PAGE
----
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なつこ: こんにちは、なつこです
Peter: Peter here.
なつこ: 四字熟語
Peter: Lesson 21. Japanese That Hits the Mark Every Time. I think this is a really good kind of translation of the first phrase we are going to look at, you know?
なつこ: Ah I see, yes.
Peter: Kind of playing on that one.
なつこ: Uhoo.
Peter: Now for those of you who are new to this course, this course is a 25-part series and inside this course, we introduce
なつこ: Yojijukugo.
Peter: Japanese idiomatic phrases and it’s very important because there are four kanji character compounds.
なつこ: Yeah.
Peter: Four kanji lined up. From it, you can draw an idiomatic phrase. So understanding these can help you understand the Japanese way of thinking.
なつこ: Yes it’s more into culture and not only the language.
Peter: It’s a really nice mix and the best part about it is that, this is no matter what level you are, this is perfect.
なつこ: Yes.

Lesson focus

Peter: Okay let’s take a look at the first phrase.
なつこ: 百発百中
Peter: To hit the mark every time. Every prediction comes true. Break it down.
なつこ: ひゃっぱつひゃくちゅう 百発百中
Peter: Let’s take a look at the characters one by one. First character,
なつこ: 百
Peter: 100.
なつこ: 発
Peter: Counter for gunshots.
なつこ: 百
Peter: 100.
なつこ: 中
Peter: Center. Let’s take a look at the two two character kanji compounds. First two character kanji compound is
なつこ: 百発
Peter: 100 gunshots.
なつこ: Not only gunshots but maybe like shooting arrows.
Peter: It’s interesting you mentioned that. I am thinking of arrows too.
なつこ: Yes because this word I think goes back to days before the invention of guns.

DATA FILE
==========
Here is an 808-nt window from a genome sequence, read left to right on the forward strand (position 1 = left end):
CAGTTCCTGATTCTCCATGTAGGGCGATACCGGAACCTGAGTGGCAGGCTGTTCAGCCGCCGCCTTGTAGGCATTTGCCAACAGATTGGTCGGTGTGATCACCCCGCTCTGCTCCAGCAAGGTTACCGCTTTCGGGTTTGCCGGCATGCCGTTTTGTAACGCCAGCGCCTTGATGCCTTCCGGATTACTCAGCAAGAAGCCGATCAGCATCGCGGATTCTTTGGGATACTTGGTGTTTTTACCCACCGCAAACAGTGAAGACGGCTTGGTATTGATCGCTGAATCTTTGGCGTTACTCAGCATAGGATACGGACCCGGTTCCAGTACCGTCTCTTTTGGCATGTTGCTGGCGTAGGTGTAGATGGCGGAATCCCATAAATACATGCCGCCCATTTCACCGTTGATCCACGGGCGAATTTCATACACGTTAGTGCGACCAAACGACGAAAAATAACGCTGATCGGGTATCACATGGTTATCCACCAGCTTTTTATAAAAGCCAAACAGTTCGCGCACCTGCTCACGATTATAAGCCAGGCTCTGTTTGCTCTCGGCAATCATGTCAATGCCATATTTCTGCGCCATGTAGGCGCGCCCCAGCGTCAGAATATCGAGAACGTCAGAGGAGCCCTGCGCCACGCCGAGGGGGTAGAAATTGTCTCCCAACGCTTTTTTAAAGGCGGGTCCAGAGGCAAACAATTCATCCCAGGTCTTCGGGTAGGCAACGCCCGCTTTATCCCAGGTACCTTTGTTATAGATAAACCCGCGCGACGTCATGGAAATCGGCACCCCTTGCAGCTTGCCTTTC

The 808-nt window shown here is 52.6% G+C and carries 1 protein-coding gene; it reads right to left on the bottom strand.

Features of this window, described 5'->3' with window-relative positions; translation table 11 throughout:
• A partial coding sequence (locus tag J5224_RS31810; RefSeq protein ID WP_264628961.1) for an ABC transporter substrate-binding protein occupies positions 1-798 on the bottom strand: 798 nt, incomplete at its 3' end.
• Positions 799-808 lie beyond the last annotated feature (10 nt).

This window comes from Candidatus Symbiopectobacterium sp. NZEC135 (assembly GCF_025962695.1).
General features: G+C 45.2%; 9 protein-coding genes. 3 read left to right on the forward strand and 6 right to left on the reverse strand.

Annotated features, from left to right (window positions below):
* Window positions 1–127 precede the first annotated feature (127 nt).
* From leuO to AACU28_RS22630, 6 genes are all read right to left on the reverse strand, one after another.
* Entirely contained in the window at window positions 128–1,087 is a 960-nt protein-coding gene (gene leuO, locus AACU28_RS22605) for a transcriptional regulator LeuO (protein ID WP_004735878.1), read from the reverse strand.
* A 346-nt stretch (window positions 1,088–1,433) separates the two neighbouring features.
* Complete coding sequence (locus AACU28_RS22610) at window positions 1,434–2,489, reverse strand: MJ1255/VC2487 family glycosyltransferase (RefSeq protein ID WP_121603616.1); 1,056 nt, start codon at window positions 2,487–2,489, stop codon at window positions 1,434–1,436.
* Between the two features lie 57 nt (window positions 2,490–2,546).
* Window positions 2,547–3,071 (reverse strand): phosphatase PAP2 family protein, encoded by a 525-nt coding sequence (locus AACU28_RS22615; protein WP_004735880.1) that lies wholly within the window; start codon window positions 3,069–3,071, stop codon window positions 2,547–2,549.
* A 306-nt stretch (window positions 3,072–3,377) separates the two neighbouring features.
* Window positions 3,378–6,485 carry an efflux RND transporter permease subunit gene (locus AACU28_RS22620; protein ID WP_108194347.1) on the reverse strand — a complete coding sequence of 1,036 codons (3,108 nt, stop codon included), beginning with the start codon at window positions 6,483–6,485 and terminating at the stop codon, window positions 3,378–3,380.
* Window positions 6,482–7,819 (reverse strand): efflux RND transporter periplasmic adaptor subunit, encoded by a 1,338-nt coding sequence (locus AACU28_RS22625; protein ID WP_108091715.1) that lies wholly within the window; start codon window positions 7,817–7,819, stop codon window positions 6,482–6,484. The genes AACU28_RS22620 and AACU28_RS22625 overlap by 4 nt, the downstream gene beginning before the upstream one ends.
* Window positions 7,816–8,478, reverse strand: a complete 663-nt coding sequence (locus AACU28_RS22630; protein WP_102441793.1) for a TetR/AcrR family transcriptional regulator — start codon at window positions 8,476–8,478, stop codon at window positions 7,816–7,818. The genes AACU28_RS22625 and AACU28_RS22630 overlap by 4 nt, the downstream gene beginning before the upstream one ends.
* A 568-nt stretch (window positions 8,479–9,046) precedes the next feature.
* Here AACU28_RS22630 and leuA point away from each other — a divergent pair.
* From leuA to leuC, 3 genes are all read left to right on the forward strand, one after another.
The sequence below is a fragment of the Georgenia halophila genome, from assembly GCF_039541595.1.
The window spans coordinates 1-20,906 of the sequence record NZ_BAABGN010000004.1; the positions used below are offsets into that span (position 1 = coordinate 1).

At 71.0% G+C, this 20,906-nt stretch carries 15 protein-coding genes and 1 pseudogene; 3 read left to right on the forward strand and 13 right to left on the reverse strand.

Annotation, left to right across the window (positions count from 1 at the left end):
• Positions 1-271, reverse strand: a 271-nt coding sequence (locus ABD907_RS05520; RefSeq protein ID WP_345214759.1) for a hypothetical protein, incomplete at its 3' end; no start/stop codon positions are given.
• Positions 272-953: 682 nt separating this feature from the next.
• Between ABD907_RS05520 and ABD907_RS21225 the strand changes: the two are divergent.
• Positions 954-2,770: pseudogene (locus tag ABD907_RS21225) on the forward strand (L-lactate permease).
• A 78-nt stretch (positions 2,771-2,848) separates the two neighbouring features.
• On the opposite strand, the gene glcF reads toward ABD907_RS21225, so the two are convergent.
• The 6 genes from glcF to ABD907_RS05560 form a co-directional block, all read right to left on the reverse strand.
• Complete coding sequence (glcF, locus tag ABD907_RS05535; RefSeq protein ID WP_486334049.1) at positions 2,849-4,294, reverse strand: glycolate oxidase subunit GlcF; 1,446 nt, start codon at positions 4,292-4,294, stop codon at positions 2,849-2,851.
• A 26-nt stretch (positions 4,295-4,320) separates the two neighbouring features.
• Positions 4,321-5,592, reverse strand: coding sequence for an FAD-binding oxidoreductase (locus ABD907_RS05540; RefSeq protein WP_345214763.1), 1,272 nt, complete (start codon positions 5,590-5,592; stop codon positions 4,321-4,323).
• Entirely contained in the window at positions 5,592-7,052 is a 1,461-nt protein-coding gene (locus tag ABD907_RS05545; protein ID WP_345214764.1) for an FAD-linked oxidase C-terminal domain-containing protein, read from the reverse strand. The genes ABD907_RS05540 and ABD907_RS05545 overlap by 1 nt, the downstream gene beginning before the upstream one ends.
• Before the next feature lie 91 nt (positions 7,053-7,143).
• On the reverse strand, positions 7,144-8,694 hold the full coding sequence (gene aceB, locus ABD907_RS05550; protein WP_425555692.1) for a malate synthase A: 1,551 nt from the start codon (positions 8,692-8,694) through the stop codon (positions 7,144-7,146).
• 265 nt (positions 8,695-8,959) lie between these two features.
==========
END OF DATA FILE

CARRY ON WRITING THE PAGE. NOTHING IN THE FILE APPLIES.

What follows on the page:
Peter: さすがNatsuko san. I couldn’t agree more and I was going to try to point that out in a minute but it’s very interesting.
なつこ: Yes. Usually in these days, we use it for gunshots but you can use this letter はつ or ぱつ in more other occasions.
Peter: So maybe in a couple of hundred years, it will be 100 laser shots or something like that.
なつこ: Like Star wars?
Peter: Okay. Second two kanji character compound.
なつこ: 百中
Peter: To make 100 gunshots hit the mark or maybe we should just say shots, to make 100 shots hit the mark. Now, put them altogether, we have
なつこ: 百発百中
Peter: Literally it means every time someone shoots an arrow or a gun, he or she hits the mark or can hit the mark and it’s also come to mean Natsuko
なつこ: Every prediction that someone makes comes true. Wow, superman.
Peter: Now this phrase originated during a historical event in China where an expert archer shot a bow at a leaf.
なつこ: At a leaf!
Peter: How many times Natsuko san?
なつこ: A 100 times?
Peter: And how many times did it hit the mark?
なつこ: 100 times.
Peter: すごくない
なつこ: すごいね
Peter: Let’s talk a little bit about the usage. Now this is usually used when you succeed in predicting something. Natsuko san, such as calling
なつこ: A horserace.
Peter: Your specialty or knowing kind of what questions are going to be on an exam, what can you say?
なつこ: 百発百中だ
Peter: So I called it, how would you say I called the horserace?
なつこ: 私の競馬予想は百発百中だ
Peter: So I always hit the mark when it comes to picking the ponies.
なつこ: Right いってみたいですね
Peter: Let’s take a look at the sample sentences and then we will kind of discuss how often this is used. What do we have first?
なつこ: ひろしのシュートは百発百中だ
Peter: Every time Hiroshi shoots, he scores a goal. He can score a goal.
なつこ: この占いは百発百中だ
Peter: This fortuneteller is always right. Next
なつこ: 彼のテスト問題の予想は百発百中だ
Peter: He always predicts the answers to every question on an exam.
なつこ: So it means 100% right.
Peter: It’s really interesting.
なつこ: Yes a 100/100.